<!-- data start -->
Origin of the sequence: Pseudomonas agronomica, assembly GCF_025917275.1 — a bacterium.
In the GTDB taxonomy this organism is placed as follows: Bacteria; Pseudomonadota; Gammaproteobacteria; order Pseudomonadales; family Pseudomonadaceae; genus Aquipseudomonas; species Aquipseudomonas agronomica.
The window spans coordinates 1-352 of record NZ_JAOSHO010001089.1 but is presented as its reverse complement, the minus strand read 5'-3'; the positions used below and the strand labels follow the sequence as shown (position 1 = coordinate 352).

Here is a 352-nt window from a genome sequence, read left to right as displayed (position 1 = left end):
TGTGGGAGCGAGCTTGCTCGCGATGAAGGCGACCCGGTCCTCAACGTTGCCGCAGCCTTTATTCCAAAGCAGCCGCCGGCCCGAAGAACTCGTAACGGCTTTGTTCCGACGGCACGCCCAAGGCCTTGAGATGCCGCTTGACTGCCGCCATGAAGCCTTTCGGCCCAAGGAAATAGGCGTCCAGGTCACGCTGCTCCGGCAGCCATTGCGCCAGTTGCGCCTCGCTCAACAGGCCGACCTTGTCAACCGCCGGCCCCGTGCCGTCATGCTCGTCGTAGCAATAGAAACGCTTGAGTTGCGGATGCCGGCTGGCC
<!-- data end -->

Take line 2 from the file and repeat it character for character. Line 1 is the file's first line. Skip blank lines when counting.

In the GTDB taxonomy this organism is placed as follows: Bacteria; Pseudomonadota; Gammaproteobacteria; order Pseudomonadales; family Pseudomonadaceae; genus Aquipseudomonas; species Aquipseudomonas agronomica.